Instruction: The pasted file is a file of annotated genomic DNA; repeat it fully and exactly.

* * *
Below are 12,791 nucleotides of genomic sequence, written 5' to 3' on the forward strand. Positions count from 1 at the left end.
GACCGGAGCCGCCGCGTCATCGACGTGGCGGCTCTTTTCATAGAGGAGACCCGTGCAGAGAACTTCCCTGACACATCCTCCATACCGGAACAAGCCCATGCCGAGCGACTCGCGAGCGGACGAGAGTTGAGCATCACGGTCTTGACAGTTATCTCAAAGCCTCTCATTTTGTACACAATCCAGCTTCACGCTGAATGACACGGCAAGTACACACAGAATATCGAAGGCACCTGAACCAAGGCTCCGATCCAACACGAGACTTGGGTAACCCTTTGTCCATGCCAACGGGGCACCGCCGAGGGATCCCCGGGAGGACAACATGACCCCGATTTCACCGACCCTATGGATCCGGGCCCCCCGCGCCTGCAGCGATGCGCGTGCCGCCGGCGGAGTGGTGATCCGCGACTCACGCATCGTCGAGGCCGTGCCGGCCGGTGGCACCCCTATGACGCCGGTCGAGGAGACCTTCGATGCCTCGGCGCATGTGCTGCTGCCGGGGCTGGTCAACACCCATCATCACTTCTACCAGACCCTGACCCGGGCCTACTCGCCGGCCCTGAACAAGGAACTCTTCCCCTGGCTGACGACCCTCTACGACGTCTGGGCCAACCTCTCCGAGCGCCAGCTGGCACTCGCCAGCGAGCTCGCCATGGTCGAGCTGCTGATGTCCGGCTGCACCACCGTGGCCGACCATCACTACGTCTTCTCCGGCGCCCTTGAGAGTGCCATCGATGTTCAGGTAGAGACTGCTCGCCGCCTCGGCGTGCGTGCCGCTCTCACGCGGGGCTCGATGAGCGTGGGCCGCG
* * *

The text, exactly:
Below are 12,791 nucleotides of genomic sequence, written 5' to 3' on the forward strand. Positions count from 1 at the left end.
GACCGGAGCCGCCGCGTCATCGACGTGGCGGCTCTTTTCATAGAGGAGACCCGTGCAGAGAACTTCCCTGACACATCCTCCATACCGGAACAAGCCCATGCCGAGCGACTCGCGAGCGGACGAGAGTTGAGCATCACGGTCTTGACAGTTATCTCAAAGCCTCTCATTTTGTACACAATCCAGCTTCACGCTGAATGACACGGCAAGTACACACAGAATATCGAAGGCACCTGAACCAAGGCTCCGATCCAACACGAGACTTGGGTAACCCTTTGTCCATGCCAACGGGGCACCGCCGAGGGATCCCCGGGAGGACAACATGACCCCGATTTCACCGACCCTATGGATCCGGGCCCCCCGCGCCTGCAGCGATGCGCGTGCCGCCGGCGGAGTGGTGATCCGCGACTCACGCATCGTCGAGGCCGTGCCGGCCGGTGGCACCCCTATGACGCCGGTCGAGGAGACCTTCGATGCCTCGGCGCATGTGCTGCTGCCGGGGCTGGTCAACACCCATCATCACTTCTACCAGACCCTGACCCGGGCCTACTCGCCGGCCCTGAACAAGGAACTCTTCCCCTGGCTGACGACCCTCTACGACGTCTGGGCCAACCTCTCCGAGCGCCAGCTGGCACTCGCCAGCGAGCTCGCCATGGTCGAGCTGCTGATGTCCGGCTGCACCACCGTGGCCGACCATCACTACGTCTTCTCCGGCGCCCTTGAGAGTGCCATCGATGTTCAGGTAGAGACTGCTCGCCGCCTCGGCGTGCGTGCCGCTCTCACGCGGGGCTCGATGAGCGTGGGCCGCG